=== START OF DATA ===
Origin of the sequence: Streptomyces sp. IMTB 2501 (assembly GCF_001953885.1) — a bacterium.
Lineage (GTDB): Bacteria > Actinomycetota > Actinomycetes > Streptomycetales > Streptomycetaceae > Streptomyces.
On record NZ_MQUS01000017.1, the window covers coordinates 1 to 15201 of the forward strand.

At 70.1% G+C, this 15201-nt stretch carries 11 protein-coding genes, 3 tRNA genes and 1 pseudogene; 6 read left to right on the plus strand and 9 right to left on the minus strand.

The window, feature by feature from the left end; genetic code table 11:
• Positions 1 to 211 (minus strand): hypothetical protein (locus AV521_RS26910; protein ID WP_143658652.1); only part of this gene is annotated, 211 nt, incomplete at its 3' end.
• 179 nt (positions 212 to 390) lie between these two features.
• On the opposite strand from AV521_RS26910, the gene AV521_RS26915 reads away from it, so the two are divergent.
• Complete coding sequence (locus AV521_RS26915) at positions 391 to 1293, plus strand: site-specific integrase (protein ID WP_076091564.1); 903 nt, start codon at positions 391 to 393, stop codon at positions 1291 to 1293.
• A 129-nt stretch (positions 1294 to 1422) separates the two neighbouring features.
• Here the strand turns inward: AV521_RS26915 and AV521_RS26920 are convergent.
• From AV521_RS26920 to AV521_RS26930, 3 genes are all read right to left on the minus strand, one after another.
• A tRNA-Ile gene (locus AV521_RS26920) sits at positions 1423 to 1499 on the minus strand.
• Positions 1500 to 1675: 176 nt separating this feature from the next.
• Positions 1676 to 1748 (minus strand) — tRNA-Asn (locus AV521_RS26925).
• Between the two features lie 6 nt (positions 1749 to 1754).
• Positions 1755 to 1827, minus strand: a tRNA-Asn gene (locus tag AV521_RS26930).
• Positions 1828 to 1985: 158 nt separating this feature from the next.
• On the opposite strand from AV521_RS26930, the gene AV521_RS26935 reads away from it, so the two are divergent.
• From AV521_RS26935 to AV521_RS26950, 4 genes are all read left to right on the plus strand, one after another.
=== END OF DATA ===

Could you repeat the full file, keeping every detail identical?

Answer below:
Origin of the sequence: Streptomyces sp. IMTB 2501 (assembly GCF_001953885.1) — a bacterium.
Lineage (GTDB): Bacteria > Actinomycetota > Actinomycetes > Streptomycetales > Streptomycetaceae > Streptomyces.
On record NZ_MQUS01000017.1, the window covers coordinates 1 to 15201 of the forward strand.

At 70.1% G+C, this 15201-nt stretch carries 11 protein-coding genes, 3 tRNA genes and 1 pseudogene; 6 read left to right on the plus strand and 9 right to left on the minus strand.

The window, feature by feature from the left end; genetic code table 11:
• Positions 1 to 211 (minus strand): hypothetical protein (locus AV521_RS26910; protein ID WP_143658652.1); only part of this gene is annotated, 211 nt, incomplete at its 3' end.
• 179 nt (positions 212 to 390) lie between these two features.
• On the opposite strand from AV521_RS26910, the gene AV521_RS26915 reads away from it, so the two are divergent.
• Complete coding sequence (locus AV521_RS26915) at positions 391 to 1293, plus strand: site-specific integrase (protein ID WP_076091564.1); 903 nt, start codon at positions 391 to 393, stop codon at positions 1291 to 1293.
• A 129-nt stretch (positions 1294 to 1422) separates the two neighbouring features.
• Here the strand turns inward: AV521_RS26915 and AV521_RS26920 are convergent.
• From AV521_RS26920 to AV521_RS26930, 3 genes are all read right to left on the minus strand, one after another.
• A tRNA-Ile gene (locus AV521_RS26920) sits at positions 1423 to 1499 on the minus strand.
• Positions 1500 to 1675: 176 nt separating this feature from the next.
• Positions 1676 to 1748 (minus strand) — tRNA-Asn (locus AV521_RS26925).
• Between the two features lie 6 nt (positions 1749 to 1754).
• Positions 1755 to 1827, minus strand: a tRNA-Asn gene (locus tag AV521_RS26930).
• Positions 1828 to 1985: 158 nt separating this feature from the next.
• On the opposite strand from AV521_RS26930, the gene AV521_RS26935 reads away from it, so the two are divergent.
• From AV521_RS26935 to AV521_RS26950, 4 genes are all read left to right on the plus strand, one after another.